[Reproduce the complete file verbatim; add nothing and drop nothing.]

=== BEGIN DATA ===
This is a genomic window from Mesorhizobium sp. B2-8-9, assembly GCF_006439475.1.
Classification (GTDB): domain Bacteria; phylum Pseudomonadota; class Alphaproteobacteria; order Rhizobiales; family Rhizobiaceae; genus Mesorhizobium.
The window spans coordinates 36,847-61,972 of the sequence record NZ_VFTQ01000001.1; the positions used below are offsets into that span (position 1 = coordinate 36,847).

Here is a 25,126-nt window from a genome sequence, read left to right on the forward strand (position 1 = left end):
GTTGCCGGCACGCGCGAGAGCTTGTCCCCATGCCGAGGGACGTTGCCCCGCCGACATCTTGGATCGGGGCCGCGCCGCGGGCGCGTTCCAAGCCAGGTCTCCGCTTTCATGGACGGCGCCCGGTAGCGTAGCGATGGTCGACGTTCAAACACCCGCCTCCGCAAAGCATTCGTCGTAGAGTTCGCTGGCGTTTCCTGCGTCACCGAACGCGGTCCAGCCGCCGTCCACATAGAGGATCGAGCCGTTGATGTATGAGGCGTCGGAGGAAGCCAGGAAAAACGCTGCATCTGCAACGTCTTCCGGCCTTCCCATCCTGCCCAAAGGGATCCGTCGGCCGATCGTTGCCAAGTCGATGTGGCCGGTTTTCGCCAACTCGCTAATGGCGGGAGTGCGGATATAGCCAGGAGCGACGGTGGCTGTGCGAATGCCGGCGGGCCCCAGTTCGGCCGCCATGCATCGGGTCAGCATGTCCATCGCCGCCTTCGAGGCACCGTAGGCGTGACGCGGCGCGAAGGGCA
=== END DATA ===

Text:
This is a genomic window from Mesorhizobium sp. B2-8-9, assembly GCF_006439475.1.
Classification (GTDB): domain Bacteria; phylum Pseudomonadota; class Alphaproteobacteria; order Rhizobiales; family Rhizobiaceae; genus Mesorhizobium.
The window spans coordinates 36,847-61,972 of the sequence record NZ_VFTQ01000001.1; the positions used below are offsets into that span (position 1 = coordinate 36,847).

Here is a 25,126-nt window from a genome sequence, read left to right on the forward strand (position 1 = left end):
GTTGCCGGCACGCGCGAGAGCTTGTCCCCATGCCGAGGGACGTTGCCCCGCCGACATCTTGGATCGGGGCCGCGCCGCGGGCGCGTTCCAAGCCAGGTCTCCGCTTTCATGGACGGCGCCCGGTAGCGTAGCGATGGTCGACGTTCAAACACCCGCCTCCGCAAAGCATTCGTCGTAGAGTTCGCTGGCGTTTCCTGCGTCACCGAACGCGGTCCAGCCGCCGTCCACATAGAGGATCGAGCCGTTGATGTATGAGGCGTCGGAGGAAGCCAGGAAAAACGCTGCATCTGCAACGTCTTCCGGCCTTCCCATCCTGCCCAAAGGGATCCGTCGGCCGATCGTTGCCAAGTCGATGTGGCCGGTTTTCGCCAACTCGCTAATGGCGGGAGTGCGGATATAGCCAGGAGCGACGGTGGCTGTGCGAATGCCGGCGGGCCCCAGTTCGGCCGCCATGCATCGGGTCAGCATGTCCATCGCCGCCTTCGAGGCACCGTAGGCGTGACGCGGCGCGAAGGGCA